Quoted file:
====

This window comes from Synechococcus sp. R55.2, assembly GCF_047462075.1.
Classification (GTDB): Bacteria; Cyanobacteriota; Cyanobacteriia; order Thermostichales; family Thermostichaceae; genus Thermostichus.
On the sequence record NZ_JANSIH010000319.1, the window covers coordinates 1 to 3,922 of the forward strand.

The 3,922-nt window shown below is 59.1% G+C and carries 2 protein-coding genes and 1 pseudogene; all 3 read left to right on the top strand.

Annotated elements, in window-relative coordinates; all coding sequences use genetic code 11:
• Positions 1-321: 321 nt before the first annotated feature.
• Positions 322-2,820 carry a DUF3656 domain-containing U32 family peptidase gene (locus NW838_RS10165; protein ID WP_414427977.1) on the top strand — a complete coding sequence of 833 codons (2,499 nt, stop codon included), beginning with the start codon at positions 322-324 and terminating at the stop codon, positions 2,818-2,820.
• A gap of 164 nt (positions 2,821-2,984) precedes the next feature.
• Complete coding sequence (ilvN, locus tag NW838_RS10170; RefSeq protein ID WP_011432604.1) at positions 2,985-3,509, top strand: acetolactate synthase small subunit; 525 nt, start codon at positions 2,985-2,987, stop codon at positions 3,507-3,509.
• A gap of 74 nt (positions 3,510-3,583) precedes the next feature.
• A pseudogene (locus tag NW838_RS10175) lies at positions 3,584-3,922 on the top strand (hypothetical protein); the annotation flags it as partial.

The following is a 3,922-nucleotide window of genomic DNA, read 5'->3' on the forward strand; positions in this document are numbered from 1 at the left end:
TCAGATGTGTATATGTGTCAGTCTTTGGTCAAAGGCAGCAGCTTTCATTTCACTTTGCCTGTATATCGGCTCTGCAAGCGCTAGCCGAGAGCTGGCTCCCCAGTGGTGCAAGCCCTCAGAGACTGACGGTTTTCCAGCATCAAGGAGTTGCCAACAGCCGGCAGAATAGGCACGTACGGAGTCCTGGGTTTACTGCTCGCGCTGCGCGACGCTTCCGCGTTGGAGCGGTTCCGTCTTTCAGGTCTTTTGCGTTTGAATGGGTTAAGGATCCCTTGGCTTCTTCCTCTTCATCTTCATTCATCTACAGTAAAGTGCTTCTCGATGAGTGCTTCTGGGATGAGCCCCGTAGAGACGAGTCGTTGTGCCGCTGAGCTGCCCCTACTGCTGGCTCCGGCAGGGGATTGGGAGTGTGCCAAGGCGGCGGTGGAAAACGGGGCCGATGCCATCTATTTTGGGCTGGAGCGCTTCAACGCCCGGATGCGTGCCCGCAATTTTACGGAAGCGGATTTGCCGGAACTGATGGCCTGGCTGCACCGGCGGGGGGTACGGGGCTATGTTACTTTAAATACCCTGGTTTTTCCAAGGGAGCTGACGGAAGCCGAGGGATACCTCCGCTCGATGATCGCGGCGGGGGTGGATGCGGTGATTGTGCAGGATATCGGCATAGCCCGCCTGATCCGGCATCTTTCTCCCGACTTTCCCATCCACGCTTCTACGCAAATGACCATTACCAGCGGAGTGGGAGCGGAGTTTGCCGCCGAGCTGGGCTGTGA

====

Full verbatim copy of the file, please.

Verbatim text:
This window comes from Synechococcus sp. R55.2, assembly GCF_047462075.1.
Classification (GTDB): Bacteria; Cyanobacteriota; Cyanobacteriia; order Thermostichales; family Thermostichaceae; genus Thermostichus.
On the sequence record NZ_JANSIH010000319.1, the window covers coordinates 1 to 3,922 of the forward strand.

The 3,922-nt window shown below is 59.1% G+C and carries 2 protein-coding genes and 1 pseudogene; all 3 read left to right on the top strand.

Annotated elements, in window-relative coordinates; all coding sequences use genetic code 11:
• Positions 1-321: 321 nt before the first annotated feature.
• Positions 322-2,820 carry a DUF3656 domain-containing U32 family peptidase gene (locus NW838_RS10165; protein ID WP_414427977.1) on the top strand — a complete coding sequence of 833 codons (2,499 nt, stop codon included), beginning with the start codon at positions 322-324 and terminating at the stop codon, positions 2,818-2,820.
• A gap of 164 nt (positions 2,821-2,984) precedes the next feature.
• Complete coding sequence (ilvN, locus tag NW838_RS10170; RefSeq protein ID WP_011432604.1) at positions 2,985-3,509, top strand: acetolactate synthase small subunit; 525 nt, start codon at positions 2,985-2,987, stop codon at positions 3,507-3,509.
• A gap of 74 nt (positions 3,510-3,583) precedes the next feature.
• A pseudogene (locus tag NW838_RS10175) lies at positions 3,584-3,922 on the top strand (hypothetical protein); the annotation flags it as partial.

The following is a 3,922-nucleotide window of genomic DNA, read 5'->3' on the forward strand; positions in this document are numbered from 1 at the left end:
TCAGATGTGTATATGTGTCAGTCTTTGGTCAAAGGCAGCAGCTTTCATTTCACTTTGCCTGTATATCGGCTCTGCAAGCGCTAGCCGAGAGCTGGCTCCCCAGTGGTGCAAGCCCTCAGAGACTGACGGTTTTCCAGCATCAAGGAGTTGCCAACAGCCGGCAGAATAGGCACGTACGGAGTCCTGGGTTTACTGCTCGCGCTGCGCGACGCTTCCGCGTTGGAGCGGTTCCGTCTTTCAGGTCTTTTGCGTTTGAATGGGTTAAGGATCCCTTGGCTTCTTCCTCTTCATCTTCATTCATCTACAGTAAAGTGCTTCTCGATGAGTGCTTCTGGGATGAGCCCCGTAGAGACGAGTCGTTGTGCCGCTGAGCTGCCCCTACTGCTGGCTCCGGCAGGGGATTGGGAGTGTGCCAAGGCGGCGGTGGAAAACGGGGCCGATGCCATCTATTTTGGGCTGGAGCGCTTCAACGCCCGGATGCGTGCCCGCAATTTTACGGAAGCGGATTTGCCGGAACTGATGGCCTGGCTGCACCGGCGGGGGGTACGGGGCTATGTTACTTTAAATACCCTGGTTTTTCCAAGGGAGCTGACGGAAGCCGAGGGATACCTCCGCTCGATGATCGCGGCGGGGGTGGATGCGGTGATTGTGCAGGATATCGGCATAGCCCGCCTGATCCGGCATCTTTCTCCCGACTTTCCCATCCACGCTTCTACGCAAATGACCATTACCAGCGGAGTGGGAGCGGAGTTTGCCGCCGAGCTGGGCTGTGA